I’ve always been a fan of Ravens owner Steve Biscotti hosting his annual “State of the Ravens” address every offseason since he’s owned the team. He’s alway been incredibly candid, sometimes too candid as he was after the 2017 season when he admitted his thoughts of firing John Harbaugh.
It was at that same press conference when Bisciotti declared that the Ravens had “bigger fish to fry” than to worry about Joe Flacco’s eventual replacement as franchise quarterback.
Because of this, I was quite surprised when the Ravens traded back up into the first round to draft Lamar at #32 in 2018. While Jackson’s talent and athleticism was (and still is) undeniable, I couldn’t help but think the move was made with more than strictly football in mind.
Let’s back up a decade and examine exactly how the sports landscape has changed here in Charm City. From 2008 when the Ravens drafted Joe Flacco until their Super Bowl Championship in February of 2013, Ravens fever was at an all time high. We at WNST had several sponsors who were thriving in the business of selling Ravens merchandise. There were new shirts coming out every week based on what was going on in the season (Hey diddle diddle, Ray Rice up the middle). The Ravens were so close in 2008 when they went to the AFC Championship game in Pittsburgh. Two trips to Divisional Weekend were up next, followed by perhaps the two best years in Ravens history aside from the 2000 Super Bowl. The Billy Cundiff FG miss ended the 2011 season, and the Ravens hoisted the Lombardi trophy the following year. After a five year climb under the current regime, the Ravens were once again at the top of the mountain.
Ray Lewis retired. Ed Reed moved on. Ozzie Newsome traded Anquan Boldin to the 49ers for a late round draft pick. Dennis Pitta was injured in Training Camp and would never be the same. Torrey Smith would move on after 2014. Joe Flacco would sign a record breaking contract, but he would never take the next step into the upper echelon of quarterbacks in large part due to front office constantly neglecting their #1 asset in their star QB. Flacco left Baltimore having never thrown a pass to a true #1 wide receiver, and never handing the ball off to a star running back after Ray Rice left town in 2014.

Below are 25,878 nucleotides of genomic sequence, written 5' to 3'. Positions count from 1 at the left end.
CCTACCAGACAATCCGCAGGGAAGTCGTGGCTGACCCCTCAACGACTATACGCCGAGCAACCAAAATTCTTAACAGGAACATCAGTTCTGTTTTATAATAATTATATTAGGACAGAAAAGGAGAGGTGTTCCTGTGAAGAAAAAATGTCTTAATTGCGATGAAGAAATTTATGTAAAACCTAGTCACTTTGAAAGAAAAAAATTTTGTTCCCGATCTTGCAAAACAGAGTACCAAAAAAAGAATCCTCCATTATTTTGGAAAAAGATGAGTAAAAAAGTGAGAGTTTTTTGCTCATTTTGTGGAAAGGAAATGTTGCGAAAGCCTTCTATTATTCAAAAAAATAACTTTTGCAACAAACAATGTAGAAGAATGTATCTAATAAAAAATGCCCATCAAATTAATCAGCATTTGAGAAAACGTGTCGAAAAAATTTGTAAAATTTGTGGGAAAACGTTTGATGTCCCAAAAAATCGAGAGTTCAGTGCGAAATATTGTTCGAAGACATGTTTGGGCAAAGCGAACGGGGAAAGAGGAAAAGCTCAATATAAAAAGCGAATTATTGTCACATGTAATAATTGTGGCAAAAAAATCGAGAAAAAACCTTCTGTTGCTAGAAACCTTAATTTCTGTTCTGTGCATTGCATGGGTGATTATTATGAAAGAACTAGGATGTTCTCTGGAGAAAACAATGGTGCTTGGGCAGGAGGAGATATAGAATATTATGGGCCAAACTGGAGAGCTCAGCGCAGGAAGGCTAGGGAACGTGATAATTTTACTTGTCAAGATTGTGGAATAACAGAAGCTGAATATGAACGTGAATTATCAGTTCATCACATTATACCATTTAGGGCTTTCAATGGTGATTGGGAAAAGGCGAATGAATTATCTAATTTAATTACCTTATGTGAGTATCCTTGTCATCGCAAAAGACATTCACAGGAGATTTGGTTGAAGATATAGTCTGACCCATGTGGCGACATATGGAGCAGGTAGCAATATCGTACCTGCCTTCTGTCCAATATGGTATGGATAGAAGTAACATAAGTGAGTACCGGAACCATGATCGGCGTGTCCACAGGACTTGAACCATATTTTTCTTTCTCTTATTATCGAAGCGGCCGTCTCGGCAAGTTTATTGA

In an era and time in society when fans need to be entertained more than ever, the Ravens became a team devoid of star power, lacking playmakers, and without any sort of entertainment factor.
And then the knee happened in London. My view on airing any sort of politics, race, or religious thoughts is quite simple. Whatever you say, you’re going to offend at least 50% of your audience, fans, listeners, etc. The players were clearly disturbed and hurt by what the president said. Many fans were hurt by the players kneeing, many not understanding why they were doing it, and many players not realizing how the fans were taking it. It was a mess, and it only furthered the decline of interest in the Ravens, specifically from an attendance perspective.
Back to Lamar Jackson, one of the most dynamic players to come through the draft in recent memory. Sure, there were many questions his ability as a pure passer. There were and still are skeptics that say he’ll get hurt playing the way he plays and that he’s not a reliable franchise QB. That story will be written and told for many years into the future. But the bottom line with a Lamar Jackson led team is that there’s going to be entertainment. There’s going to be intrigue. The Ravens are no longer a boring football team.
They’re debuting a 2019 offense that John Harbaugh has termed “revolutionary.” Jackson’s preseason TD run that wasn’t even a touchdown generated millions of views on Twitter. He’s a weekly GIF generator and video game cheat code.
For the first time in…well, maybe ever…fans will be flocking to M&T Bank Stadium this fall excited to watch this version of offensive football.
So while the Ravens most certainly did, as Steve Bisciotti put it less than two years ago, have “bigger fish to fry” than replacing Joe Flacco, the off the field effects of the move and subsequent development have vaulted the Ravens back to the forefront of the NFL landscape, and perhaps more importantly, back into the priority section of Ravens fans’ Sunday to-do lists.
Home games are back to being events. The star power is back. There’s a reason to go to the stadium as opposed to catching the game on TV and not worrying about the $40 parking, $10 hot dog or dangerous walk back to the car.
I strongly believe that Joe Flacco wasn’t pushed out of Baltimore entirely for his on field performance, and I similarly believe that Lamar Jackson wasn’t drafted in the first round simply for his on field performance and potential.
While that performance between the lines will ultimately define the successes or failures of this era of Ravens football, in the meantime it is fun to see Ravens football back in the Baltimore spotlight.
As much as I criticize the Ravens braintrust for not surrounding Joe Flacco with nearly enough weapons and support during his 11 years in Baltimore, I give them much credit for recognizing that the franchise needed to be shaken up and for having the courage and foresight to change course.
One of my favorite quotes is from Oakland A’s President Billy Beane.
You’re either rebuilding for something special, or you’re on the verge of something special. To be in between is foolish
The Ravens were in between after the 2017 season.
Heading into 2019, many believe they’re on the verge of something special.
It is that belief that has the town buzzing once again.
The decision to draft Lamar Jackson started this wave, and his continued development will determine how long we ride it.